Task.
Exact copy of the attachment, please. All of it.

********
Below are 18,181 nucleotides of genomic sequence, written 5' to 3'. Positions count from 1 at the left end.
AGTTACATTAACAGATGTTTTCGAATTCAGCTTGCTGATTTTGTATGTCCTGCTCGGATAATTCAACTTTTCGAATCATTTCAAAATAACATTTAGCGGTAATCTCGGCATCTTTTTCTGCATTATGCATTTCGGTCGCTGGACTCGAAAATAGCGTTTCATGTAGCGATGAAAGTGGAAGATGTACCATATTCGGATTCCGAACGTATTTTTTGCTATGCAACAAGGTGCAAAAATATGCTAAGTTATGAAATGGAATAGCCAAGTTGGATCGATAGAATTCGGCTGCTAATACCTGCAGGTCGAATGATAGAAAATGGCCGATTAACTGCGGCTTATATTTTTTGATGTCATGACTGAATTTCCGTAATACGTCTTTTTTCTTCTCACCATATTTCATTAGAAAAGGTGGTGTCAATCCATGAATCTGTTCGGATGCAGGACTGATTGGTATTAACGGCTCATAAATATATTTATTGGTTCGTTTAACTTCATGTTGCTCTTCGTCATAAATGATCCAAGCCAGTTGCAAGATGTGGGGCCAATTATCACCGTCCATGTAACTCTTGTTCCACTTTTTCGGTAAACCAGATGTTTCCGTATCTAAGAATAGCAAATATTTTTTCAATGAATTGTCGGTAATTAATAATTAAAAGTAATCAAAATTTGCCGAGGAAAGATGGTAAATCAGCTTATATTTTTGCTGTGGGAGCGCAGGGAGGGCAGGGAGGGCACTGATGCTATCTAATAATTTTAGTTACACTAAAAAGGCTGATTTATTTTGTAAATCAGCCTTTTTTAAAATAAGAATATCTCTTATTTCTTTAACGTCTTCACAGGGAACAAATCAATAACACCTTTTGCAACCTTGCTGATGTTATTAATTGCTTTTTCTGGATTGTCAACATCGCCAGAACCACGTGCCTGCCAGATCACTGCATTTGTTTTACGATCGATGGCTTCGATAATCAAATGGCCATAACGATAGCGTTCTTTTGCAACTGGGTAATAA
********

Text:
Below are 18,181 nucleotides of genomic sequence, written 5' to 3'. Positions count from 1 at the left end.
AGTTACATTAACAGATGTTTTCGAATTCAGCTTGCTGATTTTGTATGTCCTGCTCGGATAATTCAACTTTTCGAATCATTTCAAAATAACATTTAGCGGTAATCTCGGCATCTTTTTCTGCATTATGCATTTCGGTCGCTGGACTCGAAAATAGCGTTTCATGTAGCGATGAAAGTGGAAGATGTACCATATTCGGATTCCGAACGTATTTTTTGCTATGCAACAAGGTGCAAAAATATGCTAAGTTATGAAATGGAATAGCCAAGTTGGATCGATAGAATTCGGCTGCTAATACCTGCAGGTCGAATGATAGAAAATGGCCGATTAACTGCGGCTTATATTTTTTGATGTCATGACTGAATTTCCGTAATACGTCTTTTTTCTTCTCACCATATTTCATTAGAAAAGGTGGTGTCAATCCATGAATCTGTTCGGATGCAGGACTGATTGGTATTAACGGCTCATAAATATATTTATTGGTTCGTTTAACTTCATGTTGCTCTTCGTCATAAATGATCCAAGCCAGTTGCAAGATGTGGGGCCAATTATCACCGTCCATGTAACTCTTGTTCCACTTTTTCGGTAAACCAGATGTTTCCGTATCTAAGAATAGCAAATATTTTTTCAATGAATTGTCGGTAATTAATAATTAAAAGTAATCAAAATTTGCCGAGGAAAGATGGTAAATCAGCTTATATTTTTGCTGTGGGAGCGCAGGGAGGGCAGGGAGGGCACTGATGCTATCTAATAATTTTAGTTACACTAAAAAGGCTGATTTATTTTGTAAATCAGCCTTTTTTAAAATAAGAATATCTCTTATTTCTTTAACGTCTTCACAGGGAACAAATCAATAACACCTTTTGCAACCTTGCTGATGTTATTAATTGCTTTTTCTGGATTGTCAACATCGCCAGAACCACGTGCCTGCCAGATCACTGCATTTGTTTTACGATCGATGGCTTCGATAATCAAATGGCCATAACGATAGCGTTCTTTTGCAACTGGGTAATAA